By Tinbete Ermyas ’08 / Photo by Theresa Scarbrough
As a former litigator, Shelley Carthen Watson ’82 is skilled at gathering information. “My friends joke that I can find anything on the internet about anyone,” she says, “which for people who are dating my daughter is pretty scary at times.”
Her ability to gather information and trust her gut led her to Macalester. Having been raised in San Bernardino, California, Carthen Watson admits she didn’t know much about the college at first—and was considering other schools. Her research made all the difference.
“I realized that it was the same school whose debate program I had heard about for years. It was among the top five debate programs in the country,” says Carthen Watson. “The political activism [at Macalester] really drew me, and I thought that it’s a place where it would be easy for me to find my niche.
Political and intellectual engagement
It didn’t take long. By age nineteen, Carthen Watson was interning at the State Capitol and had become involved with Minnesota’s Democratic-Farmer-Labor Party. She was even elected as an alternate delegate to attend the Democratic National Convention in 1980.
“It was exhilarating,” says Carthen Watson. “I’d never even been old enough to vote before then. And there were a lot of people who sort of took me under their wing, and they were stalwarts of the DFL and continued to mentor me. I learned an awful lot and it certainly helped me in my career.”
Perhaps the biggest way it helped was by distilling Carthen Watson’s goals as someone who wanted to link the policy issues she debated on campus and turn them into tangible change. Thus leading her to a career in law.
But there was just one problem—she hated law school: “I remember being so disappointed in law school. At Macalester, there were all these people who were well read, who were engaged politically and intellectually. And you would sit around and you’re having these conversations about the state of the world of public policy.”
The hyper-competitive nature of law school students was such a shift that Carthen Watson contemplated leaving. “After that first semester, I hated it so much. I didn’t know if I wanted to come back after Christmas,” she recalls. A visit with a Mac friend’s brother who had gone through the same thing reoriented her thinking. “He said, ‘Look, law school is nothing like practicing law. They’re just like two separate worlds, and if it still interests you, and challenges you, go ahead and stick it out.’”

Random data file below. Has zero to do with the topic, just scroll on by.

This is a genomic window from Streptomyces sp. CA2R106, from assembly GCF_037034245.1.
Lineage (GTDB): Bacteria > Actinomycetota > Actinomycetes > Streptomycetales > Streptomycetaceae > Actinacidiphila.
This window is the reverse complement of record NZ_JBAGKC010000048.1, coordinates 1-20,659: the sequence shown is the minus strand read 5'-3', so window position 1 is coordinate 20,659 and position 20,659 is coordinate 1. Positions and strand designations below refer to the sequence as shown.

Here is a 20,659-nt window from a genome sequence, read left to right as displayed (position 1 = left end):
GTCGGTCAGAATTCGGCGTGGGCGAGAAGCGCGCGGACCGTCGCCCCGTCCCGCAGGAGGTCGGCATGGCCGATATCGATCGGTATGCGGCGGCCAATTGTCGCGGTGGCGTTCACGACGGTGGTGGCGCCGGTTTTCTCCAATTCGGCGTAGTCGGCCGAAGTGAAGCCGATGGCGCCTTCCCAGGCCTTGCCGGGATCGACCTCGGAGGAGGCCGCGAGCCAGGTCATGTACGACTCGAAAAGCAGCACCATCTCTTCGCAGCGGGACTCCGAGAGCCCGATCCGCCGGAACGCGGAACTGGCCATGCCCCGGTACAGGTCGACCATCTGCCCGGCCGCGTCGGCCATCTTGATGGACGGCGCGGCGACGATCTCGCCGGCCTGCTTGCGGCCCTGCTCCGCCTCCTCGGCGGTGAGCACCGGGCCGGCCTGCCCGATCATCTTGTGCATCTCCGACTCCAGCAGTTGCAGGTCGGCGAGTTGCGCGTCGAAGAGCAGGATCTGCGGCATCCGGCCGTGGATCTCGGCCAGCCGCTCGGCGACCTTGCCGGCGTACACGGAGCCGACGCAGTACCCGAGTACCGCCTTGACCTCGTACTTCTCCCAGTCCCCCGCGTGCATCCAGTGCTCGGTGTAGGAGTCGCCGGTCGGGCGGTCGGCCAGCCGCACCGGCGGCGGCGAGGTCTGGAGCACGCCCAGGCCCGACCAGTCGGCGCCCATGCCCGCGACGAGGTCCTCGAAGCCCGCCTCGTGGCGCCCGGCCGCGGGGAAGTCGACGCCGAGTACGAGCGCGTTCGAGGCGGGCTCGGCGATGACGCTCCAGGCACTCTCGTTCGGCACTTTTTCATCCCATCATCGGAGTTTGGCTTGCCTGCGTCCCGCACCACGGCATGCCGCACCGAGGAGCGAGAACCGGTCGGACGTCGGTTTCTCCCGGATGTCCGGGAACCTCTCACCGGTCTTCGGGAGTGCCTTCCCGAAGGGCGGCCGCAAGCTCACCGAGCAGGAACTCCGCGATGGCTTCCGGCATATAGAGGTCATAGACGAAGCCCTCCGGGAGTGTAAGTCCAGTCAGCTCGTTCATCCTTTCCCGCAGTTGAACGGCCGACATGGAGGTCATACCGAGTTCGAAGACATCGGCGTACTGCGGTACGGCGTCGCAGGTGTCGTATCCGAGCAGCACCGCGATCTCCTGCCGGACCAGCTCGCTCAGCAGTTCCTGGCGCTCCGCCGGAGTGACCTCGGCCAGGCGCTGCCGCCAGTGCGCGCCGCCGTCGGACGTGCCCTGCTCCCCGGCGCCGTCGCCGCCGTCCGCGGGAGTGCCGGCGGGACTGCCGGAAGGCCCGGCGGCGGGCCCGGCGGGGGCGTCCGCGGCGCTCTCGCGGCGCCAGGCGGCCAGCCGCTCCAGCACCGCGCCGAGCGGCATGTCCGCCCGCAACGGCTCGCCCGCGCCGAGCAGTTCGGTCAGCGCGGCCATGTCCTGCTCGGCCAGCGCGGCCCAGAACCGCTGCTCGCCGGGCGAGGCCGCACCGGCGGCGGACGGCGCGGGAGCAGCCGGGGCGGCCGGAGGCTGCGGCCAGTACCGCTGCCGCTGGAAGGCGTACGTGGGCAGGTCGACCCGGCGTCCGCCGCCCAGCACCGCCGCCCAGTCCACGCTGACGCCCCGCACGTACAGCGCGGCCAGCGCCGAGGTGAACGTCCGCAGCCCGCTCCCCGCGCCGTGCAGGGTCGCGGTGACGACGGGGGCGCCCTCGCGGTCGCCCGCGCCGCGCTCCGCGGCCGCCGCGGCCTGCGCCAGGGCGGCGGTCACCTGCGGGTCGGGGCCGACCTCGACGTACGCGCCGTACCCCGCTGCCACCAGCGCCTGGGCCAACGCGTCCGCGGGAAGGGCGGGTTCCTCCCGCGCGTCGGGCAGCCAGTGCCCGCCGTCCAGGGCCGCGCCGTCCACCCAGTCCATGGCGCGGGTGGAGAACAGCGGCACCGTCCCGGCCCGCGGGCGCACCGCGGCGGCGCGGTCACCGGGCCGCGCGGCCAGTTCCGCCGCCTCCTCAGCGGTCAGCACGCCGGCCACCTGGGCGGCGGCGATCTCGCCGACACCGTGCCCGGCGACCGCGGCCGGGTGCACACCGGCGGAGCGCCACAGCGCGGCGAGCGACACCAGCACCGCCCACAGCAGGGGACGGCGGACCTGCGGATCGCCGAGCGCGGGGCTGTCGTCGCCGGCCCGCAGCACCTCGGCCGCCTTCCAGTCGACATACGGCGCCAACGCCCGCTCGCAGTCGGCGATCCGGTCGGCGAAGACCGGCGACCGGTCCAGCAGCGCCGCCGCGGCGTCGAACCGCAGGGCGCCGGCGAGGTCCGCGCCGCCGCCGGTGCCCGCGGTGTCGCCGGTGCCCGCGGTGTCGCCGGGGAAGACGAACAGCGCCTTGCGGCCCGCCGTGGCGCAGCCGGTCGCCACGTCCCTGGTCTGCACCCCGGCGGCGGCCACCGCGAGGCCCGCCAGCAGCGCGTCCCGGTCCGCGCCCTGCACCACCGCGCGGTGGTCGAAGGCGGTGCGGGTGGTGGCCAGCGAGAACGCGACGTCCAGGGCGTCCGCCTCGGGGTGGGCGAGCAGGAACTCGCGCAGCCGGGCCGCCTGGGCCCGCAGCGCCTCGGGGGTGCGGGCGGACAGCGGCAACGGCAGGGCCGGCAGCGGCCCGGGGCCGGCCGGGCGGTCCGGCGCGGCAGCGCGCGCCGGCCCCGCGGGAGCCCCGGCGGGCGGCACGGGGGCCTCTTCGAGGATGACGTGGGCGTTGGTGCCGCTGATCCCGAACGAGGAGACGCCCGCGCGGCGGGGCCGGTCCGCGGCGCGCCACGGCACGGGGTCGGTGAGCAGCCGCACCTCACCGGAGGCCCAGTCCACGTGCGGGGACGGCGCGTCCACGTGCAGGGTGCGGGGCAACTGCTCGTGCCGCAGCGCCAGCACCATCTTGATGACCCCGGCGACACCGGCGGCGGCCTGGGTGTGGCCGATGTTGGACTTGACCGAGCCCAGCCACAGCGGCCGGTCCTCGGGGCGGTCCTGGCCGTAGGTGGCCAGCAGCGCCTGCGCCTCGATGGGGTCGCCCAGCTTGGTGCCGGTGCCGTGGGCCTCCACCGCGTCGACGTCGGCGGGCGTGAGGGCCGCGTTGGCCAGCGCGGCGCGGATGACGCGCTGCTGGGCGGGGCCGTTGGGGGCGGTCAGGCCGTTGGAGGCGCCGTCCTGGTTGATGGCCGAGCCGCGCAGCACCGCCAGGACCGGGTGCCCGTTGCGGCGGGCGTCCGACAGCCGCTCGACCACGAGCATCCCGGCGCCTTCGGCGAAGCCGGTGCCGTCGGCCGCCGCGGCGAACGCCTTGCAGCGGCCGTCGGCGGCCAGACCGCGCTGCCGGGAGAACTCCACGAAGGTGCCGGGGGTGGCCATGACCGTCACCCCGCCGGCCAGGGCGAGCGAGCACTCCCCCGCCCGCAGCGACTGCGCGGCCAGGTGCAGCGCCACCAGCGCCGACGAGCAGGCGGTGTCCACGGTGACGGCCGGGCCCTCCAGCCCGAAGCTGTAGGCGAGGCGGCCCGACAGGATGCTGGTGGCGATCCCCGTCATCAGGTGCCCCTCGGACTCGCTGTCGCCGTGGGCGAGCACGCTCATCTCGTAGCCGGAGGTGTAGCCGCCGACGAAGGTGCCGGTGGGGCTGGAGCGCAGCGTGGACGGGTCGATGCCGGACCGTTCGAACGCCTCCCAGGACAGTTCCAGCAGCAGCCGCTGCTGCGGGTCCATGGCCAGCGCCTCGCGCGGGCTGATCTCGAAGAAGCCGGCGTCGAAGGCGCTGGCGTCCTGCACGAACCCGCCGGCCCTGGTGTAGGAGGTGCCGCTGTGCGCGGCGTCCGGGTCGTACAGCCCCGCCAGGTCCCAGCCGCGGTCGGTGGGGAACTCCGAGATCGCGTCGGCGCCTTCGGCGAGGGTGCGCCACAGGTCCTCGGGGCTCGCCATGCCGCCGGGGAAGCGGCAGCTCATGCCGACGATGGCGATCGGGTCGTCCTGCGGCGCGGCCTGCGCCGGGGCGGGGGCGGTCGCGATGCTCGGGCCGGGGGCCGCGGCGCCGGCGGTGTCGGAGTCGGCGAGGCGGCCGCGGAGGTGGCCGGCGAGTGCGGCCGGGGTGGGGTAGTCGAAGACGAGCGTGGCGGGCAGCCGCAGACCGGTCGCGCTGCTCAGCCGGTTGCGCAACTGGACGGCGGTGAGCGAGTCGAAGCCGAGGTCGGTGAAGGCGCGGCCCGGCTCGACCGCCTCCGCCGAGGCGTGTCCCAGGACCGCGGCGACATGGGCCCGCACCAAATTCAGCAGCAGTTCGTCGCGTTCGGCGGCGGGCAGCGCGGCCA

Carthen Watson finished law school. She enjoyed an esteemed legal career for decades—first as a litigator in private practice, and then for years as senior associate general counsel managing labor and employment matters at the University of Minnesota.
Despite her success, she wanted more. “I loved practicing law,” says Carthen Watson, “but it did not feed my soul. I took a sabbatical because I was pretty restless and I thought this would help.”
So she moved abroad—to Cape Town, to take a job with the South African Human Rights Commission. “That work brought me back to what really made me pursue a legal career in the first place. And that was using the law as a vehicle for social change.”
While there, Carthen Watson worked to abolish childhood corporal punishment and advocated for Black South Africans, who faced enormous obstacles in accessing housing.
The trip reinvigorated her passion for the law, so she came back to Minnesota, looking for an opportunity to do similar work. She found it at the YWCA Minneapolis, where she had previously served as a board member. She became president and CEO in 2021.
“It’s an organization whose mission embodies my values, and I can be involved on a variety of fronts,” says Carthen Watson. “From the public policy aspect of criminal justice reform to eliminating systemic racial and gender barriers, empowering girls and working with youth, the YWCA just brought it all together for me.”
It’s not lost on Carthen Watson that she leads the organization at a critical time. When we spoke, it had been just a few weeks since the Supreme Court announced the Dobbs v. Jackson Women’s Health Organization decision, which overruled Roe v. Wade and the constitutional right to access an abortion. She was upset but not shocked.
“I did my senior honors project at Macalester about the Supreme Court’s retreat from Roe back in 1982,” said Carthen Watson. ”The Court just chipped away at it and made it less accessible by requiring parental consent or waiting periods or denying federal funding. I never thought that they would get to the point where they would totally overrule it.”
Given her organization’s mission to eliminate racism and empower women, Carthen Watson says she wants to expand on a slew of programs that address the local community’s needs.
She will gauge her success by how much she is able to alter systems that tend to disfavor women and people of color. These efforts include working with local institutions on bias training and conducting anti-racism workshops, interrupting the cradle to prison pipeline by providing affordable quality childcare for working parents, as well as fighting health disparities.
Carthen Watson is fueled by what’s possible. “I was raised on that old cliché, ‘to whom much is given, much is expected.’ It was drilled into me from a very early age that the benefits, opportunities, and experiences I had were available to me because other people had stepped up, worked hard, sacrificed, and suffered, and I have a responsibility to pay it forward not only for my own child, but everyone else’s child.”
Tinbete Ermyas ’08 is an editor at National Public Radio in Washington, D.C.
November 21 2022Back to top